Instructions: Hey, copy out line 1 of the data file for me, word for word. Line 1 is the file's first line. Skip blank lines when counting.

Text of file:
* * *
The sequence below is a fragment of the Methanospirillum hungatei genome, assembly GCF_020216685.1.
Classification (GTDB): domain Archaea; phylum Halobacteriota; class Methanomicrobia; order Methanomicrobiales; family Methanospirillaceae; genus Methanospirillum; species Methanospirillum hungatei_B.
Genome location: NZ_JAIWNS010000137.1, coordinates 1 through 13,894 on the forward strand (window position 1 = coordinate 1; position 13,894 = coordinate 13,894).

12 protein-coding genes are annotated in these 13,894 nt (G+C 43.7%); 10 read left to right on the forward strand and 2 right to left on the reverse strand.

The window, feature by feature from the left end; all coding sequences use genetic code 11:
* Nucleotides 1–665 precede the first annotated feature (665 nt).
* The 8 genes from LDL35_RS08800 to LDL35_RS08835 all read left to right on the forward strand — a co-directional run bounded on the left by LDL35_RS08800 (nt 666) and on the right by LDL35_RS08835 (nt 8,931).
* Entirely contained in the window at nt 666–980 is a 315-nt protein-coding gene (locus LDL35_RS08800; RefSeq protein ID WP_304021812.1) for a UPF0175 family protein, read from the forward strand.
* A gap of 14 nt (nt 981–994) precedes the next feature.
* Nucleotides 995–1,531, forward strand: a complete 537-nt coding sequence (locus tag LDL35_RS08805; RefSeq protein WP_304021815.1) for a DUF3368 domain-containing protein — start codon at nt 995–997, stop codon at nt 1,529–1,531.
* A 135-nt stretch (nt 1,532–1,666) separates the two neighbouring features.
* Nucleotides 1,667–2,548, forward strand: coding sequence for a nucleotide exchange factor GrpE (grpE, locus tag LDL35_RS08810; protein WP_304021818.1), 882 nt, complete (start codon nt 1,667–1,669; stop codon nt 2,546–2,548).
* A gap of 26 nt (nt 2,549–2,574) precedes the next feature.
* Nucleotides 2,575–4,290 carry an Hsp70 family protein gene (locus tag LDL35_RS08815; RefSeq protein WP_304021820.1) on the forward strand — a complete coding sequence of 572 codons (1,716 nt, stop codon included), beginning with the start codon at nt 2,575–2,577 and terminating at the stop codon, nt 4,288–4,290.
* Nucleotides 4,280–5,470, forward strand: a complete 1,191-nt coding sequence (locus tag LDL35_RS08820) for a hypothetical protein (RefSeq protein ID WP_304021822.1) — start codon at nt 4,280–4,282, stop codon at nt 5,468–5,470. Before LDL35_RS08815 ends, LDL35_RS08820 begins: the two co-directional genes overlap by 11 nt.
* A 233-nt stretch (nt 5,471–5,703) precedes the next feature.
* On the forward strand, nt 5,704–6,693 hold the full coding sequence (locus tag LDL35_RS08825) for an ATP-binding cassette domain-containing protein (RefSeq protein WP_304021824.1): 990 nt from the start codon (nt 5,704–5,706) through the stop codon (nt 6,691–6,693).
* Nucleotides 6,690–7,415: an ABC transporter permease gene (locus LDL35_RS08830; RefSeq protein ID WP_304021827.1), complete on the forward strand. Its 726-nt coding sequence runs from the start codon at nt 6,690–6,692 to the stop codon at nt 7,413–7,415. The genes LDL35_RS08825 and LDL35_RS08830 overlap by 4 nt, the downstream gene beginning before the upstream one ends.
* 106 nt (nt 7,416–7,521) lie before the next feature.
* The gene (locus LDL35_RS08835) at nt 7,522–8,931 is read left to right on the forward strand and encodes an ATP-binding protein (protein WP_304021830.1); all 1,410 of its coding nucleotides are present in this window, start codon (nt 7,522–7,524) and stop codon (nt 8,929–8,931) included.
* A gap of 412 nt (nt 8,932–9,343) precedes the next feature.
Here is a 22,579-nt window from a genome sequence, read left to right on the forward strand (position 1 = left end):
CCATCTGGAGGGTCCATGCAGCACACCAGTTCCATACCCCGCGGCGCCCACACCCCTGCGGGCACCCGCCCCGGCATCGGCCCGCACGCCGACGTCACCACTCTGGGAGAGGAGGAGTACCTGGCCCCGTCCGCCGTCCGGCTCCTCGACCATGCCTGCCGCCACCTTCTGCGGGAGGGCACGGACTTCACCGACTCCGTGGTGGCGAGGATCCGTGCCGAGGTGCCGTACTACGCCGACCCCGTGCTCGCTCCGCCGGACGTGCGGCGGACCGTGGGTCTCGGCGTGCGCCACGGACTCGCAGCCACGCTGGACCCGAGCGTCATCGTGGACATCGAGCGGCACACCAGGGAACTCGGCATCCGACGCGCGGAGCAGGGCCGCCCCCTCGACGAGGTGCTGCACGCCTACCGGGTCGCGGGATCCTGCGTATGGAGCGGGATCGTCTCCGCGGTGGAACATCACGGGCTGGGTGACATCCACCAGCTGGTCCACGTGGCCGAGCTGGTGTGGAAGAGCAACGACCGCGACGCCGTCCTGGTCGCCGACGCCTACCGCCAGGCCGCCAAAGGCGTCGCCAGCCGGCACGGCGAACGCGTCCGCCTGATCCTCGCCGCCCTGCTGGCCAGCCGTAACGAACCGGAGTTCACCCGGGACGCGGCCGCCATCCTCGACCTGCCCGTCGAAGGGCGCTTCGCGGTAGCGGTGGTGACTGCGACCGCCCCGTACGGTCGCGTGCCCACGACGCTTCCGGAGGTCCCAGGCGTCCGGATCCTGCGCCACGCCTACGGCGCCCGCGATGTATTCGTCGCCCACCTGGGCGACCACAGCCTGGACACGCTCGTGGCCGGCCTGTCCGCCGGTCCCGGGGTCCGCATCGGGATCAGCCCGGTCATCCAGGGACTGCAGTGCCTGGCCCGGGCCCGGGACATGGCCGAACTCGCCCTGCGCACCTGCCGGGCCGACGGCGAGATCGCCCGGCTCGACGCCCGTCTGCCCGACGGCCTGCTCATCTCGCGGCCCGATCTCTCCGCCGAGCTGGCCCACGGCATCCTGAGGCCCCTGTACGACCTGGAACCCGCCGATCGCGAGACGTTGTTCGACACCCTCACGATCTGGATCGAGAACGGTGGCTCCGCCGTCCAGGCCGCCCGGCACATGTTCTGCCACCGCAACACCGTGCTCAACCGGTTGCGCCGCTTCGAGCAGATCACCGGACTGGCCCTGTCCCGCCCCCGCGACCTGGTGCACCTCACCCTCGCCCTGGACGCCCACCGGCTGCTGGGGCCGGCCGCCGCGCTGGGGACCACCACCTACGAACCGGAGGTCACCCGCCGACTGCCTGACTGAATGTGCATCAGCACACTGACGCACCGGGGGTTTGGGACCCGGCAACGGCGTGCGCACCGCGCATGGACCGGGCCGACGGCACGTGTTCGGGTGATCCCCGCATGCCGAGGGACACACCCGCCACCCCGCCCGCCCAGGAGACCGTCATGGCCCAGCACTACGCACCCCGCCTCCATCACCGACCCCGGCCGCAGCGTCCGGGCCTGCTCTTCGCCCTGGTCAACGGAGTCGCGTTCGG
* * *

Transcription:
The sequence below is a fragment of the Methanospirillum hungatei genome, assembly GCF_020216685.1.